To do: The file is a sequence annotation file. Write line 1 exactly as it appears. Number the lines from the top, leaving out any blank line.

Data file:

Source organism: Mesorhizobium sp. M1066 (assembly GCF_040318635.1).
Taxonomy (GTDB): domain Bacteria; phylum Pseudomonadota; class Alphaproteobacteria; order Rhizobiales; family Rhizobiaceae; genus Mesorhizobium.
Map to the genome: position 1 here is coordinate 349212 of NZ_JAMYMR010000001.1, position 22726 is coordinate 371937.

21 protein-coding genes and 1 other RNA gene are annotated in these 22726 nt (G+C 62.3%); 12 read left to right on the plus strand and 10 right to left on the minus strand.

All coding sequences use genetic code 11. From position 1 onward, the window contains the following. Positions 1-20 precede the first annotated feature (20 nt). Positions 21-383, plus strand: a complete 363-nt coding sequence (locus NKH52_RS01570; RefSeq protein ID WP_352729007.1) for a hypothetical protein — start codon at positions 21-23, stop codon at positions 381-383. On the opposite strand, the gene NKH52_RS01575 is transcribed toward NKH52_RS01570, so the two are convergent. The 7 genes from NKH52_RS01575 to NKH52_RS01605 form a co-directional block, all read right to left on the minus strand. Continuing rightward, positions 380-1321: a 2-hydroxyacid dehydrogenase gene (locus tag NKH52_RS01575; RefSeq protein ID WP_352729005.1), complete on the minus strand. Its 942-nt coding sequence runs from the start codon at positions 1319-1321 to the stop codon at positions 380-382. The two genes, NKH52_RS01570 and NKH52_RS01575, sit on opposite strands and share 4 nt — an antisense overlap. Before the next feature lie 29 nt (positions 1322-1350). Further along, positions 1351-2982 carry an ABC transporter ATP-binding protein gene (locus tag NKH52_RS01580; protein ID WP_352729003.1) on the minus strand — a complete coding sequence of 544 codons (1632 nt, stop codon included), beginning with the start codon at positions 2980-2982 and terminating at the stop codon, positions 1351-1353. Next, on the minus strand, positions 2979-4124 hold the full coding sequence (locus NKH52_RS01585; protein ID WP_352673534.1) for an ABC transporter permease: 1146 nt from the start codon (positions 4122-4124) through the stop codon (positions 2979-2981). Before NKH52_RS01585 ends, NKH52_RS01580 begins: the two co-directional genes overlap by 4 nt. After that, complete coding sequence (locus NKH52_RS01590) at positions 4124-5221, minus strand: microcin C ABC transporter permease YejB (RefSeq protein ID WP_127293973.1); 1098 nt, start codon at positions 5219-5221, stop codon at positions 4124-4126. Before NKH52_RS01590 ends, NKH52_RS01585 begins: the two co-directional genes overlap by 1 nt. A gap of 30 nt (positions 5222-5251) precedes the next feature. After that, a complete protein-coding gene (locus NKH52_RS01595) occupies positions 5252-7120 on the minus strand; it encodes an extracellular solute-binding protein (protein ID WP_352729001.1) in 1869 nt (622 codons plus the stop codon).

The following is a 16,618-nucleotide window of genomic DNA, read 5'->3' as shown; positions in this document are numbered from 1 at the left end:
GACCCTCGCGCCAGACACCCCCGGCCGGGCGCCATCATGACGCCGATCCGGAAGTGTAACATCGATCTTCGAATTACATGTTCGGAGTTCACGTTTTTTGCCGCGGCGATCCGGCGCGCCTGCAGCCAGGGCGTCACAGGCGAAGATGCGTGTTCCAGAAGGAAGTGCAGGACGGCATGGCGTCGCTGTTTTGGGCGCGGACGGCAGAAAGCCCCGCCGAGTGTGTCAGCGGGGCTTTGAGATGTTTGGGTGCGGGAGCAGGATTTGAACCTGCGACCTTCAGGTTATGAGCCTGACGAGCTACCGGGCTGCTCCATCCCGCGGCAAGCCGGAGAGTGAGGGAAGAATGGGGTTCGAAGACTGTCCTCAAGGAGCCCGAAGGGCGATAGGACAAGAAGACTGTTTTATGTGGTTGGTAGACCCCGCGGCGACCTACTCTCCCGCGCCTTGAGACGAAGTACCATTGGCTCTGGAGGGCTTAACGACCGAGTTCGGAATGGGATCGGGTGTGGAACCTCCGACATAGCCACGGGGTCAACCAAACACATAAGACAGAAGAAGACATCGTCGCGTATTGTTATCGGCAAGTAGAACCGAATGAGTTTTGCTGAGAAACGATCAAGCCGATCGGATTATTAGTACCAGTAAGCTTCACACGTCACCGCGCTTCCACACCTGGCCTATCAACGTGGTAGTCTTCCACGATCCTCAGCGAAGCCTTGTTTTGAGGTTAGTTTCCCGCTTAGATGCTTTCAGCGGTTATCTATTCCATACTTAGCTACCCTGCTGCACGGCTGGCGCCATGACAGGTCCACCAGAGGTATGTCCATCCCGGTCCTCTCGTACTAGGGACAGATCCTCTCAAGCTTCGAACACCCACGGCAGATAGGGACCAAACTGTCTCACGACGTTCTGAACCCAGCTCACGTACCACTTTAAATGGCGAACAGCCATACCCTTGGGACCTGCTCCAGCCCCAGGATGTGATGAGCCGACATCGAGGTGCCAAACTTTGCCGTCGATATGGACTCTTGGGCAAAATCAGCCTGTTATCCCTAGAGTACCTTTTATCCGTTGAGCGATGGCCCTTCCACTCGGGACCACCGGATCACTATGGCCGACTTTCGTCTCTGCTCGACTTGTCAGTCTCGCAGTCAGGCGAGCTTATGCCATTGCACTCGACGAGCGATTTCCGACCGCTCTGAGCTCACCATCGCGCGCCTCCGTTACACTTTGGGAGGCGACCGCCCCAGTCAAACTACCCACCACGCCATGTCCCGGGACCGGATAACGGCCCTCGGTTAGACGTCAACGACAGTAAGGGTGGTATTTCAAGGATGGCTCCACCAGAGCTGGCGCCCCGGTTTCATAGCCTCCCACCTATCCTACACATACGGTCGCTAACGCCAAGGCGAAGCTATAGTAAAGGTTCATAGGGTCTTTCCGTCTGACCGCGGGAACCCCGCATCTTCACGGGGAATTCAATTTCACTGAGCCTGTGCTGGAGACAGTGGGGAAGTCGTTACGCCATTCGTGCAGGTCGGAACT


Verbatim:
Source organism: Mesorhizobium sp. M1066 (assembly GCF_040318635.1).